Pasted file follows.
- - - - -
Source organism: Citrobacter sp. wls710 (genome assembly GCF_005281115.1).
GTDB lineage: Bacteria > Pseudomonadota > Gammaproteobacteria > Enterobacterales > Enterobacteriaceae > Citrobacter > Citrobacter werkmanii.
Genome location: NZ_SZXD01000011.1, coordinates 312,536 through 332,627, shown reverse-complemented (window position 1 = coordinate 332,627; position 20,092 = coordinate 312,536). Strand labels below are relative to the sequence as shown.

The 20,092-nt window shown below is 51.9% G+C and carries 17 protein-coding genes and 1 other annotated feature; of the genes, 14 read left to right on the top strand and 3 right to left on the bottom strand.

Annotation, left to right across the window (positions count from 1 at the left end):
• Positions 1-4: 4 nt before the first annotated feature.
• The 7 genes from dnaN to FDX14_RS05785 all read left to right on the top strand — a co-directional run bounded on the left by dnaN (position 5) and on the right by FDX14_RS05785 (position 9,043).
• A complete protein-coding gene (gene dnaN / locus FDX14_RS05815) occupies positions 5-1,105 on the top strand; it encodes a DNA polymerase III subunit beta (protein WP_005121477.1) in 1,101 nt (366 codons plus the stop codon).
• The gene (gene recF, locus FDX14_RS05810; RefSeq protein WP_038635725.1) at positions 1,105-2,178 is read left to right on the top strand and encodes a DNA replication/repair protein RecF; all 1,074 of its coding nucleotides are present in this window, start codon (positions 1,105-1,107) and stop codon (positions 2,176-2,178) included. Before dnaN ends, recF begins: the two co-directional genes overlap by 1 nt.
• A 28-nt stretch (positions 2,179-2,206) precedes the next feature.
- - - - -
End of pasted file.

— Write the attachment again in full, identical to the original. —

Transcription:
Source organism: Citrobacter sp. wls710 (genome assembly GCF_005281115.1).
GTDB lineage: Bacteria > Pseudomonadota > Gammaproteobacteria > Enterobacterales > Enterobacteriaceae > Citrobacter > Citrobacter werkmanii.
Genome location: NZ_SZXD01000011.1, coordinates 312,536 through 332,627, shown reverse-complemented (window position 1 = coordinate 332,627; position 20,092 = coordinate 312,536). Strand labels below are relative to the sequence as shown.

The 20,092-nt window shown below is 51.9% G+C and carries 17 protein-coding genes and 1 other annotated feature; of the genes, 14 read left to right on the top strand and 3 right to left on the bottom strand.

Annotation, left to right across the window (positions count from 1 at the left end):
• Positions 1-4: 4 nt before the first annotated feature.
• The 7 genes from dnaN to FDX14_RS05785 all read left to right on the top strand — a co-directional run bounded on the left by dnaN (position 5) and on the right by FDX14_RS05785 (position 9,043).
• A complete protein-coding gene (gene dnaN / locus FDX14_RS05815) occupies positions 5-1,105 on the top strand; it encodes a DNA polymerase III subunit beta (protein WP_005121477.1) in 1,101 nt (366 codons plus the stop codon).
• The gene (gene recF, locus FDX14_RS05810; RefSeq protein WP_038635725.1) at positions 1,105-2,178 is read left to right on the top strand and encodes a DNA replication/repair protein RecF; all 1,074 of its coding nucleotides are present in this window, start codon (positions 1,105-1,107) and stop codon (positions 2,176-2,178) included. Before dnaN ends, recF begins: the two co-directional genes overlap by 1 nt.
• A 28-nt stretch (positions 2,179-2,206) precedes the next feature.